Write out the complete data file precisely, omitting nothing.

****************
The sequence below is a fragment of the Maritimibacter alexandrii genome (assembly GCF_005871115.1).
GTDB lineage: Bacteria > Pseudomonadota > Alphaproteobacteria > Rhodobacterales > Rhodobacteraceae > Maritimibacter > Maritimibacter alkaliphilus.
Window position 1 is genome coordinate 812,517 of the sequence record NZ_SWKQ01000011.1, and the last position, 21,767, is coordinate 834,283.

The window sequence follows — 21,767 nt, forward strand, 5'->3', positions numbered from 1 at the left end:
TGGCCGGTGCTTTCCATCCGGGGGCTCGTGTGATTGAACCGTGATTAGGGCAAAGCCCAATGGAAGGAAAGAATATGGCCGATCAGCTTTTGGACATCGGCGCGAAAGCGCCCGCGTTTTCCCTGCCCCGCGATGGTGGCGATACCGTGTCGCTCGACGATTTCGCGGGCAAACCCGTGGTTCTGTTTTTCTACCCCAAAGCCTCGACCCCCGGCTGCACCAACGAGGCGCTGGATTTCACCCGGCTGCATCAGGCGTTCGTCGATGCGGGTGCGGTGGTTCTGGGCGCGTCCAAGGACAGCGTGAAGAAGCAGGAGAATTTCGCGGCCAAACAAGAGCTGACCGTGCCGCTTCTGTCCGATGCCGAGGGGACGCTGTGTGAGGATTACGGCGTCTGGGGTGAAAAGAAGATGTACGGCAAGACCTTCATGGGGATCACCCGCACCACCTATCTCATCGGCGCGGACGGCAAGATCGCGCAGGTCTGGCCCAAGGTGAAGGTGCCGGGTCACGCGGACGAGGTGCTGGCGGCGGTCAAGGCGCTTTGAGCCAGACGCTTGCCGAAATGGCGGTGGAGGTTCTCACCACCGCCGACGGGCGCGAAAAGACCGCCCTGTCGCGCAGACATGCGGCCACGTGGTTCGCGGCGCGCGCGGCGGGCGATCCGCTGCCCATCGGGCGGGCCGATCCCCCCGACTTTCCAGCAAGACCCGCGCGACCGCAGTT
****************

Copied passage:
The sequence below is a fragment of the Maritimibacter alexandrii genome (assembly GCF_005871115.1).
GTDB lineage: Bacteria > Pseudomonadota > Alphaproteobacteria > Rhodobacterales > Rhodobacteraceae > Maritimibacter > Maritimibacter alkaliphilus.
Window position 1 is genome coordinate 812,517 of the sequence record NZ_SWKQ01000011.1, and the last position, 21,767, is coordinate 834,283.

The window sequence follows — 21,767 nt, forward strand, 5'->3', positions numbered from 1 at the left end:
TGGCCGGTGCTTTCCATCCGGGGGCTCGTGTGATTGAACCGTGATTAGGGCAAAGCCCAATGGAAGGAAAGAATATGGCCGATCAGCTTTTGGACATCGGCGCGAAAGCGCCCGCGTTTTCCCTGCCCCGCGATGGTGGCGATACCGTGTCGCTCGACGATTTCGCGGGCAAACCCGTGGTTCTGTTTTTCTACCCCAAAGCCTCGACCCCCGGCTGCACCAACGAGGCGCTGGATTTCACCCGGCTGCATCAGGCGTTCGTCGATGCGGGTGCGGTGGTTCTGGGCGCGTCCAAGGACAGCGTGAAGAAGCAGGAGAATTTCGCGGCCAAACAAGAGCTGACCGTGCCGCTTCTGTCCGATGCCGAGGGGACGCTGTGTGAGGATTACGGCGTCTGGGGTGAAAAGAAGATGTACGGCAAGACCTTCATGGGGATCACCCGCACCACCTATCTCATCGGCGCGGACGGCAAGATCGCGCAGGTCTGGCCCAAGGTGAAGGTGCCGGGTCACGCGGACGAGGTGCTGGCGGCGGTCAAGGCGCTTTGAGCCAGACGCTTGCCGAAATGGCGGTGGAGGTTCTCACCACCGCCGACGGGCGCGAAAAGACCGCCCTGTCGCGCAGACATGCGGCCACGTGGTTCGCGGCGCGCGCGGCGGGCGATCCGCTGCCCATCGGGCGGGCCGATCCCCCCGACTTTCCAGCAAGACCCGCGCGACCGCAGTT